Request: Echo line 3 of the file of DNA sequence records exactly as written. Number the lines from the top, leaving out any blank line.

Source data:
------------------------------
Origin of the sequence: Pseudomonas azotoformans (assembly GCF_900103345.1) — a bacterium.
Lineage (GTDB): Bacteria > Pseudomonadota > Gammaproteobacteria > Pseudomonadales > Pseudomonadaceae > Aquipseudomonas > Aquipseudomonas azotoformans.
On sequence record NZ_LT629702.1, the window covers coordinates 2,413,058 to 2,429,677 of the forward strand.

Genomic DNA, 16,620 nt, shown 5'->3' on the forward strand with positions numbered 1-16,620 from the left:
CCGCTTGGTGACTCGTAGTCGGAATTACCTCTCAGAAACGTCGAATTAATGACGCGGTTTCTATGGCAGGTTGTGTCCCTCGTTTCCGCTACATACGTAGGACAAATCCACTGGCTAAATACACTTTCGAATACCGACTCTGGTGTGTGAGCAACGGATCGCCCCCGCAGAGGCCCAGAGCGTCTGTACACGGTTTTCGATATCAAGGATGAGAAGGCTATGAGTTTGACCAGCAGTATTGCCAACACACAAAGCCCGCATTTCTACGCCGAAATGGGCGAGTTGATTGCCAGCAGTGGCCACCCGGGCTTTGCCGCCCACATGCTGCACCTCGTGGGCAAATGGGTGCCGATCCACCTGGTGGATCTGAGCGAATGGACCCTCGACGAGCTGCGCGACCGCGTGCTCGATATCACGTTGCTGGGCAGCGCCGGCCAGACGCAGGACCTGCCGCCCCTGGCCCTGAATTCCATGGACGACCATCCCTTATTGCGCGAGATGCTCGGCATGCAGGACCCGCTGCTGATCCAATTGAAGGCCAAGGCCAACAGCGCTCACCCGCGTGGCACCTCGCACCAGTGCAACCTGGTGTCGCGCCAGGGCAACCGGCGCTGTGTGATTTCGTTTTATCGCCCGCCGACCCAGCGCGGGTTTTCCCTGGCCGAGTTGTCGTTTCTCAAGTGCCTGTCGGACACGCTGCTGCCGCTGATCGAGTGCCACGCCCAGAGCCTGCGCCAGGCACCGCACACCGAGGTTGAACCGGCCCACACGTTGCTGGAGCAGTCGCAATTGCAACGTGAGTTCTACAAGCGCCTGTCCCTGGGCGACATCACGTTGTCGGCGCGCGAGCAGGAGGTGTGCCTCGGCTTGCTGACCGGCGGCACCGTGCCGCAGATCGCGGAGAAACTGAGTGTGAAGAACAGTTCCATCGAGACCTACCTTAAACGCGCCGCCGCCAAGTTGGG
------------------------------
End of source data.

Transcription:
On sequence record NZ_LT629702.1, the window covers coordinates 2,413,058 to 2,429,677 of the forward strand.